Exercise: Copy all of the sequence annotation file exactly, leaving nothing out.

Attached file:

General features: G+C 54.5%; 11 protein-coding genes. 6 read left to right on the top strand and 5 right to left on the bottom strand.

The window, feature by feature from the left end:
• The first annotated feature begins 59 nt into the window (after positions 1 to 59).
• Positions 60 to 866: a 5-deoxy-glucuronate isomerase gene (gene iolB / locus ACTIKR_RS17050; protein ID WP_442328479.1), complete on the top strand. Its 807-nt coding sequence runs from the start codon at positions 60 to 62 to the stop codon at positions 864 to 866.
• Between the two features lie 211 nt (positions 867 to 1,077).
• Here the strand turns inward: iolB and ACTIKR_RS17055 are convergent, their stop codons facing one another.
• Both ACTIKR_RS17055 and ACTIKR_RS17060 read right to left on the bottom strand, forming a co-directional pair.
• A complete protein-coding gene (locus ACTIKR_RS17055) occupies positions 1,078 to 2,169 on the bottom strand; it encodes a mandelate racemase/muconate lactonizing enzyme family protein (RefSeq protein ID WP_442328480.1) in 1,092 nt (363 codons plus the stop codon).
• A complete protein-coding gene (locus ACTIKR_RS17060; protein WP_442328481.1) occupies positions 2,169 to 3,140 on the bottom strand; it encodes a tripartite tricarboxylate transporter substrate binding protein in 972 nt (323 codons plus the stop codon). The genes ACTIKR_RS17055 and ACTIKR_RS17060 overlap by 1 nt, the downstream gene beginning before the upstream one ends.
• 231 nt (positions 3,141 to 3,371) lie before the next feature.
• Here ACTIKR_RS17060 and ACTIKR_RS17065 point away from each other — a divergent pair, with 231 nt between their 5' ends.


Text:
General features: G+C 54.5%; 11 protein-coding genes. 6 read left to right on the top strand and 5 right to left on the bottom strand.

The window, feature by feature from the left end:
• The first annotated feature begins 59 nt into the window (after positions 1 to 59).
• Positions 60 to 866: a 5-deoxy-glucuronate isomerase gene (gene iolB / locus ACTIKR_RS17050; protein ID WP_442328479.1), complete on the top strand. Its 807-nt coding sequence runs from the start codon at positions 60 to 62 to the stop codon at positions 864 to 866.
• Between the two features lie 211 nt (positions 867 to 1,077).
• Here the strand turns inward: iolB and ACTIKR_RS17055 are convergent, their stop codons facing one another.
• Both ACTIKR_RS17055 and ACTIKR_RS17060 read right to left on the bottom strand, forming a co-directional pair.
• A complete protein-coding gene (locus ACTIKR_RS17055) occupies positions 1,078 to 2,169 on the bottom strand; it encodes a mandelate racemase/muconate lactonizing enzyme family protein (RefSeq protein ID WP_442328480.1) in 1,092 nt (363 codons plus the stop codon).
• A complete protein-coding gene (locus ACTIKR_RS17060; protein WP_442328481.1) occupies positions 2,169 to 3,140 on the bottom strand; it encodes a tripartite tricarboxylate transporter substrate binding protein in 972 nt (323 codons plus the stop codon). The genes ACTIKR_RS17055 and ACTIKR_RS17060 overlap by 1 nt, the downstream gene beginning before the upstream one ends.
• 231 nt (positions 3,141 to 3,371) lie before the next feature.
• Here ACTIKR_RS17060 and ACTIKR_RS17065 point away from each other — a divergent pair, with 231 nt between their 5' ends.